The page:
I used to wonder why wheelchairs were not in common use for people with mobility impairments until the twentieth century. Of course, they existed before then. But they weren’t widely used.
It’s odd that I wondered why not. I already knew the answer, although in a slightly different context. When my children were tiny, I carried them in cuddle packs and backpacks. I didn’t even have a stroller for the older three. There were too many places I wanted to go where a stroller just wasn’t practical. Sand and gravel, cobblestones, curbs, stairs, crowds of people, narrow aisles, and broken sidewalks, all presented difficulties for a parent pushing a stroller. But the difficulty disappeared when the baby was on my back.
Sand and gravel, cobblestones, curbs, stairs, crowds of people, narrow aisles, and broken sidewalks also present difficulties for people in wheelchairs. Before paved roads and sidewalks were common, a wheelchair just wasn’t practical.
I’ve been thinking about this a lot over the past few days, because my daughter Mary Elizabeth is now a part-time wheelchair user. She’s the child I first wrote Catherine’s Pascha for, and she’s all grown up now. She’s a farmer, and the farm manager and chief agricultural instructor for Roots Memphis Farm Academy.
Getting Around on Rough Terrain
Farming is, of course, one of the most dangerous careers you can choose, and in late May, she had a severe accident on her farm. She spent just over two weeks at the regional trauma center, where she received incredible, compassionate, skillful medical treatment.
She’s recovering at home now, and for three months she won’t be able to use her left leg. So, for now, while she is healing, Mary Elizabeth uses crutches, a walker, and a wheelchair, depending on the circumstances.
Crutches let her get up and down a short flight of stairs safely. A walker is better for moving around the house. For long walks or rough terrain, she needs the wheelchair.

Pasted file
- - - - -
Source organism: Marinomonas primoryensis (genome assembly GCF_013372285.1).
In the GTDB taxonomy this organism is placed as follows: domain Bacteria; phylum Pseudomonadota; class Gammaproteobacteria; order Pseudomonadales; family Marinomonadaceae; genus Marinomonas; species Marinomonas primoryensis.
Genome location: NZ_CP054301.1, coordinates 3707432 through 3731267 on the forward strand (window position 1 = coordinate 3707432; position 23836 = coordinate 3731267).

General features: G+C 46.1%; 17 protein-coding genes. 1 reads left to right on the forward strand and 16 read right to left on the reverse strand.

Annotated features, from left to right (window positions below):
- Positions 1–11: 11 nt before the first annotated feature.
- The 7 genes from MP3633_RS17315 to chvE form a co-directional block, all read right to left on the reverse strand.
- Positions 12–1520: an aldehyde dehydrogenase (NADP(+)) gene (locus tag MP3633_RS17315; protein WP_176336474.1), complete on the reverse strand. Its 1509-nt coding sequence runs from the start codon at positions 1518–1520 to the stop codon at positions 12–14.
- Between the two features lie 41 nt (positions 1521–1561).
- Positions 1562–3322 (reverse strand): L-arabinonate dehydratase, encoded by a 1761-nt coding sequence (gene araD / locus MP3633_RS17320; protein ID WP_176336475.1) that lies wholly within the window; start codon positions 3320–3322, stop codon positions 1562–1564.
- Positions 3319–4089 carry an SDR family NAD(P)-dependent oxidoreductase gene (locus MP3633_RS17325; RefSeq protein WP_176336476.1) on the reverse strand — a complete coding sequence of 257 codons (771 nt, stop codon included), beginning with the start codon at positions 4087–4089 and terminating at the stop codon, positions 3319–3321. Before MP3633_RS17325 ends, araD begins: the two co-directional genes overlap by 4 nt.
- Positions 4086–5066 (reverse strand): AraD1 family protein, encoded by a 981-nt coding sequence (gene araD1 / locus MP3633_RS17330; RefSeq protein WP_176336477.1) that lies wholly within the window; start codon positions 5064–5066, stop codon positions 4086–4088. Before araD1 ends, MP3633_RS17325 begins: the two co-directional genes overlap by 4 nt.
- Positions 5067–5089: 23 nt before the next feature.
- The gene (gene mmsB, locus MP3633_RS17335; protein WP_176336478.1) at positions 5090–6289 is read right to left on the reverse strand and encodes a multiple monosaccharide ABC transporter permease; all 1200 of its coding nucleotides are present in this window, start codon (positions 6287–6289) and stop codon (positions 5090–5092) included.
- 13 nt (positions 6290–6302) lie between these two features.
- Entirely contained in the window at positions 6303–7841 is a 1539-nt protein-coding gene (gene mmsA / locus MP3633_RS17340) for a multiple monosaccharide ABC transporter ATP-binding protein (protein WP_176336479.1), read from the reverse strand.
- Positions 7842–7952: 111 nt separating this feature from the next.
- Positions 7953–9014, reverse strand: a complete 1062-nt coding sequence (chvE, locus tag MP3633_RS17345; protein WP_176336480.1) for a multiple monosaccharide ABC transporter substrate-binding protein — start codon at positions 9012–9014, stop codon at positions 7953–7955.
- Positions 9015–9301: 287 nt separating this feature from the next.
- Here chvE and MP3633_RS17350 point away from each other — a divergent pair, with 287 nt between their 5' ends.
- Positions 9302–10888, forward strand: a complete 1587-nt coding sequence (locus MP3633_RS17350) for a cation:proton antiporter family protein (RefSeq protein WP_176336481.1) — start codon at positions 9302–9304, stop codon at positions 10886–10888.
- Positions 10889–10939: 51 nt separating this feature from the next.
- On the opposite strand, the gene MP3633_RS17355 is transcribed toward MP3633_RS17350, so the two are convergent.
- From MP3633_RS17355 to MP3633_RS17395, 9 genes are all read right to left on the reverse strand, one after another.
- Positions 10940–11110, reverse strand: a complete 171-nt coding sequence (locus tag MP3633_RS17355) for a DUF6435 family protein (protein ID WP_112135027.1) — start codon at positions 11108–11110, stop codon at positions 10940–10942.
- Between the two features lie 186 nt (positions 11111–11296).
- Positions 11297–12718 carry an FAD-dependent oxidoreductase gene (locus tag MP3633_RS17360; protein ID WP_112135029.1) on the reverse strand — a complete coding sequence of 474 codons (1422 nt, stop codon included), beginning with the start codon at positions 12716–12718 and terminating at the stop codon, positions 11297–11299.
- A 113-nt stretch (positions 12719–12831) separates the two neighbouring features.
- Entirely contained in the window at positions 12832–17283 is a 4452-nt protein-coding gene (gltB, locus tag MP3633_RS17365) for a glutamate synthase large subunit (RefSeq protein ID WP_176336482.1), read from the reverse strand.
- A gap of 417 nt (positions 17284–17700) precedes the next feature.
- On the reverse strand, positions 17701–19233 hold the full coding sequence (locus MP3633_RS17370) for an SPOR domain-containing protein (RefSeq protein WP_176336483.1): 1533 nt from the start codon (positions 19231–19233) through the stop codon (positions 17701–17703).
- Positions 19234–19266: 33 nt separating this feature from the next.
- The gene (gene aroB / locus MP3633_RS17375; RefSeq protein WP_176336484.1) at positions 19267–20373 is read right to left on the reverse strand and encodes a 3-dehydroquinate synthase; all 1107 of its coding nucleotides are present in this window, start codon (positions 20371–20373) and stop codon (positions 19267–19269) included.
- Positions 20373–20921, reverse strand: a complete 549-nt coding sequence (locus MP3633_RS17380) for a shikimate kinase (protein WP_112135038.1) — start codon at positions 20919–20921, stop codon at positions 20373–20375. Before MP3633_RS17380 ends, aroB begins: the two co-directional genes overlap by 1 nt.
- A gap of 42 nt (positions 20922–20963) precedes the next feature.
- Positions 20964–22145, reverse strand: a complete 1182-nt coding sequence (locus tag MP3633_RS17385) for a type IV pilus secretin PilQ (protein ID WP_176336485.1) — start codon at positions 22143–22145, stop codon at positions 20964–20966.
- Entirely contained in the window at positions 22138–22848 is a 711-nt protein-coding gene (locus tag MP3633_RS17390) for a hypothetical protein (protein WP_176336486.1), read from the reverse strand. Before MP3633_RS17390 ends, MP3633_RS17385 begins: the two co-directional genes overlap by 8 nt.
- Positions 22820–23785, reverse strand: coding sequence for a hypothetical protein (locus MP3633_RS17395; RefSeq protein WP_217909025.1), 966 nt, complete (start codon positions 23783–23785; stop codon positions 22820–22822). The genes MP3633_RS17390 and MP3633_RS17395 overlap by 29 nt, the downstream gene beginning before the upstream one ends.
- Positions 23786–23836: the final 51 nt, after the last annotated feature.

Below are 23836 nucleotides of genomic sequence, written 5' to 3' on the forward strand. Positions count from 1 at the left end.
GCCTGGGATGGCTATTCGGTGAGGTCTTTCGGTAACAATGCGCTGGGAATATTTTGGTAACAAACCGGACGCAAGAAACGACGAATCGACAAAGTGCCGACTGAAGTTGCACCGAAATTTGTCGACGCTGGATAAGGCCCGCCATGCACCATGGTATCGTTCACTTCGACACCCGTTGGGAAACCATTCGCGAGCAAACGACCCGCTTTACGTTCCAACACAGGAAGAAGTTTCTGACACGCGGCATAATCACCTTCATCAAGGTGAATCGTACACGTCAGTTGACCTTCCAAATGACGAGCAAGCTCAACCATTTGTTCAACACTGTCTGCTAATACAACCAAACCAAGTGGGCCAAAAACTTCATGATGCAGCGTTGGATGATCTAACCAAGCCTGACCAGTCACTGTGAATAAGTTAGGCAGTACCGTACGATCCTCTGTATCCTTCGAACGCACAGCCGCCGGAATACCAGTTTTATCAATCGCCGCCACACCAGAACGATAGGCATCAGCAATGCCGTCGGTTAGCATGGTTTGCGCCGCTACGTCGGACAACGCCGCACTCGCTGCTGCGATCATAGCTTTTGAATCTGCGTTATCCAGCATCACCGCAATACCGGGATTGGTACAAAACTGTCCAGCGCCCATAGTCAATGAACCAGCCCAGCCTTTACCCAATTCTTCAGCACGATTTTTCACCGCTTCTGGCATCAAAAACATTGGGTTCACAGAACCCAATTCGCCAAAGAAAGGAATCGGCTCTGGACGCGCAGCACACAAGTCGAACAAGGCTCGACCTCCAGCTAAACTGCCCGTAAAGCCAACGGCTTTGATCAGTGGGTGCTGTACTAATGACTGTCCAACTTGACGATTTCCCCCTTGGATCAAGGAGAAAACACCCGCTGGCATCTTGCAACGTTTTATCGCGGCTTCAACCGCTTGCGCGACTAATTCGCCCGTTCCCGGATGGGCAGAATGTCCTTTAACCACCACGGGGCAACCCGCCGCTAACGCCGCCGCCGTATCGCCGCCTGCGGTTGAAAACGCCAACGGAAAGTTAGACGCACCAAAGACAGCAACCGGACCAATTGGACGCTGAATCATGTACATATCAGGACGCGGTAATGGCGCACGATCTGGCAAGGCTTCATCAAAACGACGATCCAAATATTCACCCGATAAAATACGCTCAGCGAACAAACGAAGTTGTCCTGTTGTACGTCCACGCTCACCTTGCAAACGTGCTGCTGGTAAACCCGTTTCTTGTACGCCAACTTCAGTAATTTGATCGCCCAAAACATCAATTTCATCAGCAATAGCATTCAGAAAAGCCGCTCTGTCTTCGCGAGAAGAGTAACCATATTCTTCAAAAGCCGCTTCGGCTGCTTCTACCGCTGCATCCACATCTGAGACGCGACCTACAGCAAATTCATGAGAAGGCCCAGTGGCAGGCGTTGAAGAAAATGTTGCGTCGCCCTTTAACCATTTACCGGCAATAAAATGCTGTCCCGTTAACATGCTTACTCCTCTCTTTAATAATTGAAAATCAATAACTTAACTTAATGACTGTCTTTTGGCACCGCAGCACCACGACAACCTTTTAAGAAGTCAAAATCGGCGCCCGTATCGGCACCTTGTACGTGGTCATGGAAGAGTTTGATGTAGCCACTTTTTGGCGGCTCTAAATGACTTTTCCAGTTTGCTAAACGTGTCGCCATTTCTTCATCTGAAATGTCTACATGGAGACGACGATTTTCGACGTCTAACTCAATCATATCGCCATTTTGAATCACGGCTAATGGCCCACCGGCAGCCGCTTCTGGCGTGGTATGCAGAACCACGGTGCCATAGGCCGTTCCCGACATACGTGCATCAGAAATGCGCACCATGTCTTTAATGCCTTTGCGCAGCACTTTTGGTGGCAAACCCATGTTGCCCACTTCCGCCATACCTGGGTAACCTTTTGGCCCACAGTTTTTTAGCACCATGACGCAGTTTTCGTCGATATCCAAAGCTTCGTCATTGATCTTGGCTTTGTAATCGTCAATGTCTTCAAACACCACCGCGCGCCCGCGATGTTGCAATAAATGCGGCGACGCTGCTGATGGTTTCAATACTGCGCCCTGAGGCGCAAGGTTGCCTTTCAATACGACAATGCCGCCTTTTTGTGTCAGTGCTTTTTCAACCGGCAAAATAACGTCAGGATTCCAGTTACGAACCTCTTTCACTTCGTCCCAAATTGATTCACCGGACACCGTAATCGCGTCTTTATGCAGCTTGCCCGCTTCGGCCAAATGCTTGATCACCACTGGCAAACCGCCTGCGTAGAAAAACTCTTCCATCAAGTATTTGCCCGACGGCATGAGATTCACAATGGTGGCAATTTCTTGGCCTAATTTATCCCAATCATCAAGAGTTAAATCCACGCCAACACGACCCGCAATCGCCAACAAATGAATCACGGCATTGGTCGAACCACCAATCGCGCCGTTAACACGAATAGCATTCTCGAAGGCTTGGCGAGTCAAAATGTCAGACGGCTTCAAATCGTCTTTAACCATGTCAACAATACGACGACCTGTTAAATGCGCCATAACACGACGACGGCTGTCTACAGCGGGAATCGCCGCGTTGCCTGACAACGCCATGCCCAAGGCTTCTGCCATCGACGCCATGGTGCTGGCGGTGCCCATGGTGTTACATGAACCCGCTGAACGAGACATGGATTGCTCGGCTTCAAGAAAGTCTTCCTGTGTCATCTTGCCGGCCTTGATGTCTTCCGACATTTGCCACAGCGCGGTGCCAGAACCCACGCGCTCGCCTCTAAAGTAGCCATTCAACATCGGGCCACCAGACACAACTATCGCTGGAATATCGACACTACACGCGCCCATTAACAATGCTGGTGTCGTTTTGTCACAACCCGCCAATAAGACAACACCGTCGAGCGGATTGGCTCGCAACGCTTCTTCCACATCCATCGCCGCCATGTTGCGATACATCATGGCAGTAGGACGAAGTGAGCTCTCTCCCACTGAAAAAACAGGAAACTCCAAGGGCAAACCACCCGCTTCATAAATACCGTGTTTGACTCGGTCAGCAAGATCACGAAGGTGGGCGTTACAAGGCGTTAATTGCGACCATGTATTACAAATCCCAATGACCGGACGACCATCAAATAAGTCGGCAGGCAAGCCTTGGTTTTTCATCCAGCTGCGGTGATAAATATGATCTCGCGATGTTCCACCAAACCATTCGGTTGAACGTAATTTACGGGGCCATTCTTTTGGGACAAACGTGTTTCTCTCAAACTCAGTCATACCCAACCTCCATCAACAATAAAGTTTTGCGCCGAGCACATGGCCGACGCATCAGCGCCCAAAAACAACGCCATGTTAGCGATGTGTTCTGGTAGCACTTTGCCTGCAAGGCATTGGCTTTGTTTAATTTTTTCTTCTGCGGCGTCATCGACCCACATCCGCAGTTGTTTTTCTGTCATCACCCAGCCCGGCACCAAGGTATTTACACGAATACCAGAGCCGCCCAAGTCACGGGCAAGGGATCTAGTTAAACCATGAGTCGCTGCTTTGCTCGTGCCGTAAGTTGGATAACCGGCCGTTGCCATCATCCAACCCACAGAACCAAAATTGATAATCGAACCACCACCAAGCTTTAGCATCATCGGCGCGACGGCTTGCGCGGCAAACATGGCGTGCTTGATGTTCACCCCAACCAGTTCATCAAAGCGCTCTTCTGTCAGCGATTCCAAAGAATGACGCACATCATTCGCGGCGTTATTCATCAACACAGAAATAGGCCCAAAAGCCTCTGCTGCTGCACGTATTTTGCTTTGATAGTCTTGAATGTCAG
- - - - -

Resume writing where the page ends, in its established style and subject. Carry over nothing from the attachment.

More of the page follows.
From the Sidewalk to the Street
The problem, of course, is that wheelchairs aren’t any better for rough terrain than strollers were when Mary Elizabeth was little. When we walked to the farmer’s market on Saturday, we planned to stay on the sidewalks. We weren’t interested in arguing with cars over who had the right-of-way for the road.
But the sidewalks were frequently impassable. In one place, the concrete was so badly broken that the wheels of the wheelchair got stuck in the cracks! Garbage cans, cars, and piles of debris from yard work blocked our way. Corners without curb cuts forced us to find a driveway to cross the street.
And, eventually, since we were mostly on side streets, we decided that it was better to just walk in the street.
So that’s what we did. And when we got to the farmers market, the other farmers and some of the regular shoppers who had been missing Mary Elizabeth while she was away, and praying for her, stood and cheered. There were many hugs, and much laughter, and a few tears.
And by the time we made it home from the market with our purchases, I knew that I had to be more mindful of sidewalks in the future. I’ve pulled part way into a driveway before, so that the car was out of the street but blocking a sidewalk. I’ve left branches on the sidewalk while I was working in the yard. It seemed inconsequential at the time.
But it’s not inconsequential. Not for someone who’s using a wheelchair or a walker. And you never know when that someone will be you, or someone you love.
What Happened After the Accident: My daughter was determined to run again.
Disability in Church: How to welcome people with disabilities into your church.
The Logos for My Nonverbal Son: What does it mean to be nonverbal in a church where God is the Word?